In response to a series of questions sent to him last month, Bernheimer wrote in an email sent to KQED seemingly by mistake, "For any response we provide, we should strongly consider aligning with what Brent [Cunningham] is telling her [KQED reporter Holly McDede]."
He did not answer any specific questions after that, writing instead, "No further comment."
Worthen, who learned they had cancer in 2019, worried the stress of staying at SPD could affect their health. Soon after they filed the complaint, they decided to leave the organization.
"I really felt like this could kill me, staying in a situation with no end in sight, having to deal with the person who harmed me, while the people who should have been holding him accountable were protecting him," they said. "I needed to get away from that so that I can heal from cancer and have a fighting chance."
A Reckoning for Literary Spaces
Since its founding in 1969, Berkeley-based Small Press Distribution has distinguished itself as the place for indie publishers to get experimental, avant-garde works in the hands of booksellers and customers nationwide. The nonprofit has a staff of fewer than a dozen people and works with some 400 presses, and has distributed titles that have won prestigious awards, like Pulitzer in poetry winner "Olio" by Tyehimba Jess. On its website, SPD emphasizes this commitment: "Everything we do is aimed at helping essential but underrepresented literary communities participate fully in the marketplace and in the culture at large."
But some former employees said that incidents like what Worthen experienced, and an overall lack of personal or professional boundaries, were part of a broader problem at SPD. They said management seemed to push the idea that employees were more like friends than co-workers. Workers said that contributed to a toxic environment where staff concerns were not taken seriously or addressed through formal mechanisms, and it felt impossible to hold people accountable.
Bernheimer said in a public statement that human resources departments were not commonplace when SPD was founded in 1969, particularly in small nonprofits.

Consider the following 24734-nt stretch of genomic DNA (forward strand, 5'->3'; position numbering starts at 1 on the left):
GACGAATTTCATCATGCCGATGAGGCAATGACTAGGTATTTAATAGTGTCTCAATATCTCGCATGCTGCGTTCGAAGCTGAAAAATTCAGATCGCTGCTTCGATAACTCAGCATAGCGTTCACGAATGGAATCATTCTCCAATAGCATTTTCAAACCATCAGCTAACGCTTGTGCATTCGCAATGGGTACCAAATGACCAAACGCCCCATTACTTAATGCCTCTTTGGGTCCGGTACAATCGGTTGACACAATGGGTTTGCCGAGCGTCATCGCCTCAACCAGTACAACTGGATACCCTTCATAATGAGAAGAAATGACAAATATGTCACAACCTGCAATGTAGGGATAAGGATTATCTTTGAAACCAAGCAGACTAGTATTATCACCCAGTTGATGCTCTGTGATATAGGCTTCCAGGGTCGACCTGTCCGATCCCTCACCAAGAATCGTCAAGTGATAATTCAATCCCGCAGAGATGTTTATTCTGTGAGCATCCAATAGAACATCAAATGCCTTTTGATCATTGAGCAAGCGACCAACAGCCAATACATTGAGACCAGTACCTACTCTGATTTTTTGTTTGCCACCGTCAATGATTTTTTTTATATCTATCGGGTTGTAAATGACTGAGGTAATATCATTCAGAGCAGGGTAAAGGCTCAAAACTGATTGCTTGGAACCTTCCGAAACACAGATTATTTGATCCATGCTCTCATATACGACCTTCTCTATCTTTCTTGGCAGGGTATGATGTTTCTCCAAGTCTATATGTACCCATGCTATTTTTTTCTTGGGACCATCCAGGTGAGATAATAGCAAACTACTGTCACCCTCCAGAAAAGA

"But it's inexcusable that we failed to grow with the times and that SPD employees suffered as a result," Bernheimer wrote. "We believe a holistic HR approach, run by specialized experts, will preclude recurrences, as well as foster a healthy workplace with interactional and procedural justice for all."
Nonprofits have a reputation for low pay, burnout and high turnover. Some former employees said they expected disorganization or poor treatment at SPD because those issues are common in arts nonprofits, bookstores and other creative industries. Former employees said the SPD board, which included poets and publishers, was absent or out of touch when it came to working conditions at SPD.
Cunningham said in a written statement that the working conditions and the culture at SPD were not meaningfully different from or worse than those at any under-resourced nonprofit. He said the primary obstacle to any change was always a lack of resources rather than a lack of will, and that there was also a lack of agreement or articulation among the staff about the real, practical changes they wanted to see.
"For many years, long before me, SPD was a small group of poets trying to get books out," said Jeffrey Lependorf, who was the executive director at SPD until 2020. "We were not HR professionals. We were artists running an arts organization. We were doing our best to learn and to institute HR processes. We, in many ways, did a good job, and failed a lot in our best efforts. I think that's fair to say."
Bernheimer said since allegations were first made online in December, the SPD board has invited staff to attend board meetings and created a staff-board liaison process to improve communication.